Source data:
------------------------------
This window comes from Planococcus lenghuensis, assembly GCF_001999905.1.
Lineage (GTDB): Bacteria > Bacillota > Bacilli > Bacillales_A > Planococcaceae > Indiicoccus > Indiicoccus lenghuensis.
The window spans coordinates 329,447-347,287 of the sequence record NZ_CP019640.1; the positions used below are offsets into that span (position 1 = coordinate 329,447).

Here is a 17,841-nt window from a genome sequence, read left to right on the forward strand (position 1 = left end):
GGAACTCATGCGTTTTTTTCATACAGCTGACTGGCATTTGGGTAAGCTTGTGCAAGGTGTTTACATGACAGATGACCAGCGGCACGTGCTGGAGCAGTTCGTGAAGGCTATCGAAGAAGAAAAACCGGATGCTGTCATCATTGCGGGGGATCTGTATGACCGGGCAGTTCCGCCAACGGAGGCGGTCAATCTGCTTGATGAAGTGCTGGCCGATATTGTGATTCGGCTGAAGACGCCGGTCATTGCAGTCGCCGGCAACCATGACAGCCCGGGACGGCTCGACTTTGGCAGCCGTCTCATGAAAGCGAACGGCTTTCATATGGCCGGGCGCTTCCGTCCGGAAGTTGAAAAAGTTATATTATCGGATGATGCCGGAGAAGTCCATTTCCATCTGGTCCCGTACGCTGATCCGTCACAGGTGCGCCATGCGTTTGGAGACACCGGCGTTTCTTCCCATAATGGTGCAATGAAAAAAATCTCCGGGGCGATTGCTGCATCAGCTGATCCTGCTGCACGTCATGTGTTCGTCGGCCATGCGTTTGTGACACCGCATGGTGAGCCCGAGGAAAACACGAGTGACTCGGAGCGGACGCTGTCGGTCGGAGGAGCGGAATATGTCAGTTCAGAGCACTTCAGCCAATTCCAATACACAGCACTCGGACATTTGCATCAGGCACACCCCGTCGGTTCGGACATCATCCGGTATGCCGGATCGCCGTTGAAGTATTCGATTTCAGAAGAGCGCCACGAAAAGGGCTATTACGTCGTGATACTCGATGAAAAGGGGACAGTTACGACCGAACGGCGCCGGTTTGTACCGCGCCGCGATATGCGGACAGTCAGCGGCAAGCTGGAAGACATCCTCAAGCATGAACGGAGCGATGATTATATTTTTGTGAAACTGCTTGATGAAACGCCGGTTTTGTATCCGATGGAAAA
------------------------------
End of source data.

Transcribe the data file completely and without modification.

This window comes from Planococcus lenghuensis, assembly GCF_001999905.1.
Lineage (GTDB): Bacteria > Bacillota > Bacilli > Bacillales_A > Planococcaceae > Indiicoccus > Indiicoccus lenghuensis.
The window spans coordinates 329,447-347,287 of the sequence record NZ_CP019640.1; the positions used below are offsets into that span (position 1 = coordinate 329,447).

Here is a 17,841-nt window from a genome sequence, read left to right on the forward strand (position 1 = left end):
GGAACTCATGCGTTTTTTTCATACAGCTGACTGGCATTTGGGTAAGCTTGTGCAAGGTGTTTACATGACAGATGACCAGCGGCACGTGCTGGAGCAGTTCGTGAAGGCTATCGAAGAAGAAAAACCGGATGCTGTCATCATTGCGGGGGATCTGTATGACCGGGCAGTTCCGCCAACGGAGGCGGTCAATCTGCTTGATGAAGTGCTGGCCGATATTGTGATTCGGCTGAAGACGCCGGTCATTGCAGTCGCCGGCAACCATGACAGCCCGGGACGGCTCGACTTTGGCAGCCGTCTCATGAAAGCGAACGGCTTTCATATGGCCGGGCGCTTCCGTCCGGAAGTTGAAAAAGTTATATTATCGGATGATGCCGGAGAAGTCCATTTCCATCTGGTCCCGTACGCTGATCCGTCACAGGTGCGCCATGCGTTTGGAGACACCGGCGTTTCTTCCCATAATGGTGCAATGAAAAAAATCTCCGGGGCGATTGCTGCATCAGCTGATCCTGCTGCACGTCATGTGTTCGTCGGCCATGCGTTTGTGACACCGCATGGTGAGCCCGAGGAAAACACGAGTGACTCGGAGCGGACGCTGTCGGTCGGAGGAGCGGAATATGTCAGTTCAGAGCACTTCAGCCAATTCCAATACACAGCACTCGGACATTTGCATCAGGCACACCCCGTCGGTTCGGACATCATCCGGTATGCCGGATCGCCGTTGAAGTATTCGATTTCAGAAGAGCGCCACGAAAAGGGCTATTACGTCGTGATACTCGATGAAAAGGGGACAGTTACGACCGAACGGCGCCGGTTTGTACCGCGCCGCGATATGCGGACAGTCAGCGGCAAGCTGGAAGACATCCTCAAGCATGAACGGAGCGATGATTATATTTTTGTGAAACTGCTTGATGAAACGCCGGTTTTGTATCCGATGGAAAA